The Mellor Pot

Click to enlarge image of Mellor Pot
In 2001 however Mellor produced pottery from several Iron Age contexts, with  Trench 15 in particular producing 125 sherds of pottery belonging to the same Iron Age pot. These were conserved and the pot reconstructed and have now become known as The Mellor Pot.

This was considered to be very important as the problem in associating Mellor with other Iron Age sites in the region had been the lack of material culture which had been found, making previous attempts to establish a sequence of pottery types almost impossible.

Click to enlarge image of Ann holding Mellor Pot Where did it come from
The petrographic analysis of the Mellor Pot suggested a relatively local source for this particular vessel ( and others sharing the same fabric)

Extract from Conservation Report
"The vessel consisted of approximately 125 sherds in fairly stable condition although several had laminating surfaces. The fabric was light-dark brow/black in colour to its outer surface and patchy dark red/brown over most of its interior".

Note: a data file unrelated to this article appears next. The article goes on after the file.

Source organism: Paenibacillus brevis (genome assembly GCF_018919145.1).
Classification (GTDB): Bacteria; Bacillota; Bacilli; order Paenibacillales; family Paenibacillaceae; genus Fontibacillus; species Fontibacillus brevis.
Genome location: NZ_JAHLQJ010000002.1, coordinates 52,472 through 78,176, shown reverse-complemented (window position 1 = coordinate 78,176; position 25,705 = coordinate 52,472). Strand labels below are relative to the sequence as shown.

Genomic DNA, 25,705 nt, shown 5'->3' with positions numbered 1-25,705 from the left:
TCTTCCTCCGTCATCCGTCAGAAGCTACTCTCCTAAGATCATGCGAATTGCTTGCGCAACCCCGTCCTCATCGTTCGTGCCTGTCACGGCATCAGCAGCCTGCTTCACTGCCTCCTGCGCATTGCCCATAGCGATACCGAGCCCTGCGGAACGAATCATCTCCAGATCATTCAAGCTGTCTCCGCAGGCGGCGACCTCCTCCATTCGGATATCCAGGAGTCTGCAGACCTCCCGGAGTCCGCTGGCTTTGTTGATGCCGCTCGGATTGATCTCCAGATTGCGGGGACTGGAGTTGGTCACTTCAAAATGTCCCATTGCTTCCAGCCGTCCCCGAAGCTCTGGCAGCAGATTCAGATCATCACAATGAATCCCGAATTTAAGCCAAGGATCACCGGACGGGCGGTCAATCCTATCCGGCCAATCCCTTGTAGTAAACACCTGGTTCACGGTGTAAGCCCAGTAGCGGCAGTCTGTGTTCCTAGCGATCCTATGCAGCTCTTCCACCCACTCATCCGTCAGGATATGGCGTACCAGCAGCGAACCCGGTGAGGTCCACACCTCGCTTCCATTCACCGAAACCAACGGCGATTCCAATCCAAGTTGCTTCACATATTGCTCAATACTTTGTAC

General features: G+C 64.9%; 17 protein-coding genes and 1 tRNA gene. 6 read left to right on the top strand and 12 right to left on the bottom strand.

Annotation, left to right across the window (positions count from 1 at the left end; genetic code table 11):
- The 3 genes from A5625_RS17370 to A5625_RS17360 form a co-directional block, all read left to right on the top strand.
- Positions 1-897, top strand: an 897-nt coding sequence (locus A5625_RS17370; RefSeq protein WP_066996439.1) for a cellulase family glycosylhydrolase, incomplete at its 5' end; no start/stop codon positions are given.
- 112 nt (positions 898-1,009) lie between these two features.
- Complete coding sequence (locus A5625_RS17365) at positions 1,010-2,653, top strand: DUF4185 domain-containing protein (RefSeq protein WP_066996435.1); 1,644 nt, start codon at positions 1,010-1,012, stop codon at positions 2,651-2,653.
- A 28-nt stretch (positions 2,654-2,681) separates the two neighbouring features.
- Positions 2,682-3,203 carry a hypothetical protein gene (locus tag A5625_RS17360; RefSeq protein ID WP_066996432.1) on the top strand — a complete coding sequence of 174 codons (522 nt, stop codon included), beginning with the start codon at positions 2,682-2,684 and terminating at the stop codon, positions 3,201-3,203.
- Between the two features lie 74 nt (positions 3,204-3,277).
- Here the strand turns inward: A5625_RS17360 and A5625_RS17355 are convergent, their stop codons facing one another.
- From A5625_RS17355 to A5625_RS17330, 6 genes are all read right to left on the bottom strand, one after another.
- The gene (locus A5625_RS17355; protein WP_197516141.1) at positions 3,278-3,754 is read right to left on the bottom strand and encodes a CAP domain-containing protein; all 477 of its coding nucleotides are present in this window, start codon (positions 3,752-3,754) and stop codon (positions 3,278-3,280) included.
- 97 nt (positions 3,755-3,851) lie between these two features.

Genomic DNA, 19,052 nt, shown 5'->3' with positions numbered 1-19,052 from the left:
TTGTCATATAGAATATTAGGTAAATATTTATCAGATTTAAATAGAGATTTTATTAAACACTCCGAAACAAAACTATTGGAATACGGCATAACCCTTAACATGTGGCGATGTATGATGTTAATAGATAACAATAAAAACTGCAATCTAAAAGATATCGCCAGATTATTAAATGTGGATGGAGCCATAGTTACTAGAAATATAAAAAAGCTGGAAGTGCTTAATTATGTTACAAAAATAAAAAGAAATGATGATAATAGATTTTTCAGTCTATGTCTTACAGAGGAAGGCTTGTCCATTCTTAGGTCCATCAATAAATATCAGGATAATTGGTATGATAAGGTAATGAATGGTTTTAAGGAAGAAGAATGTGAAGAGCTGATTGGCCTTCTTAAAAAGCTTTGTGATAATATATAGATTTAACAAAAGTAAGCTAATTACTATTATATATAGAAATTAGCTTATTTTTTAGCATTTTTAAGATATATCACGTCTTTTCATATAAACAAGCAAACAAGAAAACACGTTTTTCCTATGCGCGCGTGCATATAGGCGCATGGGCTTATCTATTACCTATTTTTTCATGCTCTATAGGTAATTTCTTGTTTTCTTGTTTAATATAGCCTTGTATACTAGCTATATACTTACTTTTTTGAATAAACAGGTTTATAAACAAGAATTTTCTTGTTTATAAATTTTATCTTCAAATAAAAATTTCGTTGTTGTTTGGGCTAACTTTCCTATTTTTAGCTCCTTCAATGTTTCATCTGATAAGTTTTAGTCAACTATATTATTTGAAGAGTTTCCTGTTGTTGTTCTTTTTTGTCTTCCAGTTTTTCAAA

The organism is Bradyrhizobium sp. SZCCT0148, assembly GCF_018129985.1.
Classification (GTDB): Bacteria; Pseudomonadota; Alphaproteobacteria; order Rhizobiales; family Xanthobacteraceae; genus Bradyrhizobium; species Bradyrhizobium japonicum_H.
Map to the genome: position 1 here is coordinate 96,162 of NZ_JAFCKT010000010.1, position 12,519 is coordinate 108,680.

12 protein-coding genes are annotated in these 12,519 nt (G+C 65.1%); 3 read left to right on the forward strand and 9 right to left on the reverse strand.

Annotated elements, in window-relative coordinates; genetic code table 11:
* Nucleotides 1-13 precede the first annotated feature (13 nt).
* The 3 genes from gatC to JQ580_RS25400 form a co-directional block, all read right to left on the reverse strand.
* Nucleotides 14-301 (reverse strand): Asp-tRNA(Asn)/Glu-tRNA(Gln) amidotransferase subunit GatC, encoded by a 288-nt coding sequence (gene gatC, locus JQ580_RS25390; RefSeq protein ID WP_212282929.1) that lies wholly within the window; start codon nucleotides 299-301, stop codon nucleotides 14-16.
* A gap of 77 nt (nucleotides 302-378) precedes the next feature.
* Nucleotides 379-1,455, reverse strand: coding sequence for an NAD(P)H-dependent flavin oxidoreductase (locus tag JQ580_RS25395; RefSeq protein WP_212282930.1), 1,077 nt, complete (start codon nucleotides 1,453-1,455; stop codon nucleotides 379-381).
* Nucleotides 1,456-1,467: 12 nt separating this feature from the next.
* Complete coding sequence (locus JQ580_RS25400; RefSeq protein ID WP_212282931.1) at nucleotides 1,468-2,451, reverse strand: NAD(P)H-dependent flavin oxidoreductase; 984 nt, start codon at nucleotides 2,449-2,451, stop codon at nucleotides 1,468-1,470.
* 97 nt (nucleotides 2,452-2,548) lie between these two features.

Click to enlarge image of stages in the reconstruction of the Mellor Pot How was it made
"Fingermarks were visible around the rim of the vessel, giving a 'dimpled' appaerance where it had been squeezed or pinched and these may be partly decorative. The vessel was hand built and the walls were uneven in thickness. The outer surface had been smoothed, a process which gave a roughly burnished appearance to the finished vessel."

X-Radiographic examination
The vessel sherds were x-rayed ( at 100kvp for 1-1.5 mins) to see if this would aid the process of reconstruction. Unfortunately, this was not the case but the x-rays revealed that the vessel was tempered with an array of inclusions varying widely in density and size.

How was it conserved
The sherds were carefully cleaned with a soft brush to remove any loose soil, prior to being stuck with HMG Paraloid B72 adhesive ( methyl methacrylate copolymer in a solvent base). It was decided not to consolidate, since most of the fragments appeared to be strong. Where the surface was spalling away on some sherds, it was repaired using the above adhesive.
Although much of the vessel was missing, particularly around the rim and central body area, it was possible to reconstruct a basic profile suitable for display.

With Thanks to Alison Walster